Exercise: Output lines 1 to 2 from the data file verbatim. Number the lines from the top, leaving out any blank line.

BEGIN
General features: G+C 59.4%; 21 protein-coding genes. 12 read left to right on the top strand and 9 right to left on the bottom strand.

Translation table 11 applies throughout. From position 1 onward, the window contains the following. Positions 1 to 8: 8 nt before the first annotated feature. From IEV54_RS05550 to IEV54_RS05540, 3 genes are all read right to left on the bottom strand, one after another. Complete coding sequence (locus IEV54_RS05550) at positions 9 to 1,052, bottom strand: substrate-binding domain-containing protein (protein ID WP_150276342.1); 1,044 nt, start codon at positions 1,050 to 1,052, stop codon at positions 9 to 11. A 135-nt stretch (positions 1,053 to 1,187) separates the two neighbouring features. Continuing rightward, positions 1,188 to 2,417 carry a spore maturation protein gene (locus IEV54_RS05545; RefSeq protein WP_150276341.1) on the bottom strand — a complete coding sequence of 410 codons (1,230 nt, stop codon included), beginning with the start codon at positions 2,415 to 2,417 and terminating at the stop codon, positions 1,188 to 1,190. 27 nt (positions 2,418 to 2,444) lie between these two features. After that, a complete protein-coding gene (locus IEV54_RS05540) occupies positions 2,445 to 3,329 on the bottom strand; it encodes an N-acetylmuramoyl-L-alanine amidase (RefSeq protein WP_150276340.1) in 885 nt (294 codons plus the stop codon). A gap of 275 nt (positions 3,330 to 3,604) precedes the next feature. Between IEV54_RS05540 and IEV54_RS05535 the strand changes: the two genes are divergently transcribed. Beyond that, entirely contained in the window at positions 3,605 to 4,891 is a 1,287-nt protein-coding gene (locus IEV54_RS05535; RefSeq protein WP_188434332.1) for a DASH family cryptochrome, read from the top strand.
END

General features: G+C 59.4%; 21 protein-coding genes. 12 read left to right on the top strand and 9 right to left on the bottom strand.

Translation table 11 applies throughout. From position 1 onward, the window contains the following. Positions 1 to 8: 8 nt before the first annotated feature. From IEV54_RS05550 to IEV54_RS05540, 3 genes are all read right to left on the bottom strand, one after another. Complete coding sequence (locus IEV54_RS05550) at positions 9 to 1,052, bottom strand: substrate-binding domain-containing protein (protein ID WP_150276342.1); 1,044 nt, start codon at positions 1,050 to 1,052, stop codon at positions 9 to 11. A 135-nt stretch (positions 1,053 to 1,187) separates the two neighbouring features. Continuing rightward, positions 1,188 to 2,417 carry a spore maturation protein gene (locus IEV54_RS05545; RefSeq protein WP_150276341.1) on the bottom strand — a complete coding sequence of 410 codons (1,230 nt, stop codon included), beginning with the start codon at positions 2,415 to 2,417 and terminating at the stop codon, positions 1,188 to 1,190. 27 nt (positions 2,418 to 2,444) lie between these two features. After that, a complete protein-coding gene (locus IEV54_RS05540) occupies positions 2,445 to 3,329 on the bottom strand; it encodes an N-acetylmuramoyl-L-alanine amidase (RefSeq protein WP_150276340.1) in 885 nt (294 codons plus the stop codon). A gap of 275 nt (positions 3,330 to 3,604) precedes the next feature. Between IEV54_RS05540 and IEV54_RS05535 the strand changes: the two genes are divergently transcribed. Beyond that, entirely contained in the window at positions 3,605 to 4,891 is a 1,287-nt protein-coding gene (locus IEV54_RS05535; RefSeq protein WP_188434332.1) for a DASH family cryptochrome, read from the top strand.